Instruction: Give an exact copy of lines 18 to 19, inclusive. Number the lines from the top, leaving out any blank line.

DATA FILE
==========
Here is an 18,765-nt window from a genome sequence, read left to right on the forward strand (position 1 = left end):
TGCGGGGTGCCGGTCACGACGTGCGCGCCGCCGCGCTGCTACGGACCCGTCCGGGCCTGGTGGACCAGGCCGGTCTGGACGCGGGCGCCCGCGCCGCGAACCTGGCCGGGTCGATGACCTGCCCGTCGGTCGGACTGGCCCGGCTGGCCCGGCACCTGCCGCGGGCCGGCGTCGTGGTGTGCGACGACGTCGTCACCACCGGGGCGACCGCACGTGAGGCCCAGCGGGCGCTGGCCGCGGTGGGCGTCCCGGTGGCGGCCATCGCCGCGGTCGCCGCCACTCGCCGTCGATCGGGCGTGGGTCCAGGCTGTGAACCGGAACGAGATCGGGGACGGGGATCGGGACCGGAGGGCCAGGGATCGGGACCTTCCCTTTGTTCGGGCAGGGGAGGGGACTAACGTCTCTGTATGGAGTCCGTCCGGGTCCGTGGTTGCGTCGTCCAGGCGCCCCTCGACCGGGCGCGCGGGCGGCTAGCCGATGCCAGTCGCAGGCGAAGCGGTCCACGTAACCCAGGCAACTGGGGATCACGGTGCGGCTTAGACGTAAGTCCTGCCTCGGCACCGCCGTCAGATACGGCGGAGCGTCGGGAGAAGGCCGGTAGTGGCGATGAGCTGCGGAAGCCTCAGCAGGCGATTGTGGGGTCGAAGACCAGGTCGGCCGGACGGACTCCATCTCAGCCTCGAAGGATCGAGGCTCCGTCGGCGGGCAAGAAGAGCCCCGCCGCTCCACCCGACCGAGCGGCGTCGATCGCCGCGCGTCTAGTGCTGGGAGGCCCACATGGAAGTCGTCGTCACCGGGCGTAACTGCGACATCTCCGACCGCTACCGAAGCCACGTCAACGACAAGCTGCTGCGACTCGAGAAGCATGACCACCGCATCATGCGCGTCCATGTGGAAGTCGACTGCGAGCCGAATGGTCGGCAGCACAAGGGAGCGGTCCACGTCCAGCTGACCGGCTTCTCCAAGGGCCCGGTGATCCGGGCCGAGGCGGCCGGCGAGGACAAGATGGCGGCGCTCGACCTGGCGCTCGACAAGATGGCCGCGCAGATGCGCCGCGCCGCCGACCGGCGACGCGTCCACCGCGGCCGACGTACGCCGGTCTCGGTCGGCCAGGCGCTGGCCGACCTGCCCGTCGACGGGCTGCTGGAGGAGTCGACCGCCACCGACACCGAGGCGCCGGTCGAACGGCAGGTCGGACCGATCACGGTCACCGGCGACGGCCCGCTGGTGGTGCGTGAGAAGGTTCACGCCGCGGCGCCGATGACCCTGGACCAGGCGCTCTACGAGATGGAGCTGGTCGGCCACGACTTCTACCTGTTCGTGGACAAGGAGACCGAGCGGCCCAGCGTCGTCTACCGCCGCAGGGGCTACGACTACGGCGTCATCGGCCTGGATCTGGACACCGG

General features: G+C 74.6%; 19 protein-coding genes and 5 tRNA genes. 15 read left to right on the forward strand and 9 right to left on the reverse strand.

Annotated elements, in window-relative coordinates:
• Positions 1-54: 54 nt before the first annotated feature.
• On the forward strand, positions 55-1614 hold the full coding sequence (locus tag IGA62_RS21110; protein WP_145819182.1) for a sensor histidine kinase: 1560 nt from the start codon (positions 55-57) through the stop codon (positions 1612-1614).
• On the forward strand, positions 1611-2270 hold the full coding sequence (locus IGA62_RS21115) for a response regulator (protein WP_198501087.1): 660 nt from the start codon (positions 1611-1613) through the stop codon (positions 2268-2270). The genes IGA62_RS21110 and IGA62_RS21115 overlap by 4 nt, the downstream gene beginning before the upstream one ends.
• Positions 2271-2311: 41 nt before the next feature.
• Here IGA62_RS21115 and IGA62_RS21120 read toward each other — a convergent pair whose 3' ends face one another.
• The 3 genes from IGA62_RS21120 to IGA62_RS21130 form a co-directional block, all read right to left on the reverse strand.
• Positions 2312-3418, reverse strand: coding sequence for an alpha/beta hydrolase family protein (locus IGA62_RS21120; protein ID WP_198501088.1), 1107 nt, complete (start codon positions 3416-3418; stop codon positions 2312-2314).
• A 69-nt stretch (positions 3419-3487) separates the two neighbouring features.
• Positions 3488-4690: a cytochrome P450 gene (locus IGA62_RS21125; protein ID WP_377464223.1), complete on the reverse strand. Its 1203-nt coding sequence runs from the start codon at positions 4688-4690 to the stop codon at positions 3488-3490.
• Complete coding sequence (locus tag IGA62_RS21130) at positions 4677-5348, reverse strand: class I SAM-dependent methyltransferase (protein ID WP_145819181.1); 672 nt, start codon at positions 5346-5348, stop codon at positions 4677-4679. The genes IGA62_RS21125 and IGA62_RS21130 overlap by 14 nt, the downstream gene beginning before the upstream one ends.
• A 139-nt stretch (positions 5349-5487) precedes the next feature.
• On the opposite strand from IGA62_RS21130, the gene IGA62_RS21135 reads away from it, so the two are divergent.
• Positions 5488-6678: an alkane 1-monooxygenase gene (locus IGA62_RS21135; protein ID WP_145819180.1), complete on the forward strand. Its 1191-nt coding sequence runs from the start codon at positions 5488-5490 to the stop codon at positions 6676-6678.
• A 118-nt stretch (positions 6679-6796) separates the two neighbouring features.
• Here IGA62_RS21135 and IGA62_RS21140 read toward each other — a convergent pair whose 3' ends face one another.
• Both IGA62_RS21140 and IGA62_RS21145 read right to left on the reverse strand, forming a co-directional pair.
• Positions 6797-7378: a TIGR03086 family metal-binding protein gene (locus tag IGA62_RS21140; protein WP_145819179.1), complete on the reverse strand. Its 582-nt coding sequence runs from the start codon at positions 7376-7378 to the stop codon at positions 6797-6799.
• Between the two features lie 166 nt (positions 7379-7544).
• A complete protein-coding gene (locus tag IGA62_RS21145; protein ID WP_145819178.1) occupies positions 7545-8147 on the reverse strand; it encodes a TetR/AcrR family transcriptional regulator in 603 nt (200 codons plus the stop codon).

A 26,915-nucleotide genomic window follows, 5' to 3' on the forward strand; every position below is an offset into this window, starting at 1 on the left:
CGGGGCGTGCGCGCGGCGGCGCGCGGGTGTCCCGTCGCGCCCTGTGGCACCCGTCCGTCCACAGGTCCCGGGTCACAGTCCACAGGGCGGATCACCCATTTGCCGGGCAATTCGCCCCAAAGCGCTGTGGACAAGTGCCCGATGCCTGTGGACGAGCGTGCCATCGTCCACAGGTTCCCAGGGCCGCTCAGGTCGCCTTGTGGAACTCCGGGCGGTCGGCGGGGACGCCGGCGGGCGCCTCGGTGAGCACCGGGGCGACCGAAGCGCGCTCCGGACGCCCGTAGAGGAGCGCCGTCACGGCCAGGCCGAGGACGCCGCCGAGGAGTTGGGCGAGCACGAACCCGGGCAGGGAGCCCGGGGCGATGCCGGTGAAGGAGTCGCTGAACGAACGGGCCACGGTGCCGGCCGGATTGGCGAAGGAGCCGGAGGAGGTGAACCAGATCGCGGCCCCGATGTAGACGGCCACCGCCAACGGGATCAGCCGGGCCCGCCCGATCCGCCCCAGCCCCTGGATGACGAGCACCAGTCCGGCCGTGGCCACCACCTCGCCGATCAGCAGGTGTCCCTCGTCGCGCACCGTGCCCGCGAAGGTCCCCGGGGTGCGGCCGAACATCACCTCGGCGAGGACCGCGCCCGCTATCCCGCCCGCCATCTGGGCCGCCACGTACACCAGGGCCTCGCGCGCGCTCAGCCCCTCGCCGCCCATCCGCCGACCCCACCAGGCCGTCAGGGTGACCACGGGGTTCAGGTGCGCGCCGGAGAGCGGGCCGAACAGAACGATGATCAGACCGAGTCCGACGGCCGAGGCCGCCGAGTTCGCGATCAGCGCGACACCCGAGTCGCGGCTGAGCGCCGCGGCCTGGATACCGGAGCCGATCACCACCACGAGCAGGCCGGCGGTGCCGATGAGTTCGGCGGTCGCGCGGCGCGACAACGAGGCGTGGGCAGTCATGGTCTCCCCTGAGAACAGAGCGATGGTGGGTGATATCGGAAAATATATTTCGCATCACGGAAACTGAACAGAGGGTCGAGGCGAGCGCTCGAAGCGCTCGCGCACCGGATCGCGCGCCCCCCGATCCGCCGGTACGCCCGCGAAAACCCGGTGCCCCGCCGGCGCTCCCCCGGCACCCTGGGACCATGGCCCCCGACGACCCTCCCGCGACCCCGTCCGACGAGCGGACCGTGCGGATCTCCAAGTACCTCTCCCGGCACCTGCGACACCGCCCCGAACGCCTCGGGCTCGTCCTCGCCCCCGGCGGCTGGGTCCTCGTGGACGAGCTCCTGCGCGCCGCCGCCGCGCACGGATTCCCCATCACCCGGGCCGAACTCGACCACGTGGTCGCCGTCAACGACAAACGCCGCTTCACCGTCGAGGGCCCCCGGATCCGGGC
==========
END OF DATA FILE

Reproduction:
• A 118-nt stretch (positions 6679-6796) separates the two neighbouring features.
• Here IGA62_RS21135 and IGA62_RS21140 read toward each other — a convergent pair whose 3' ends face one another.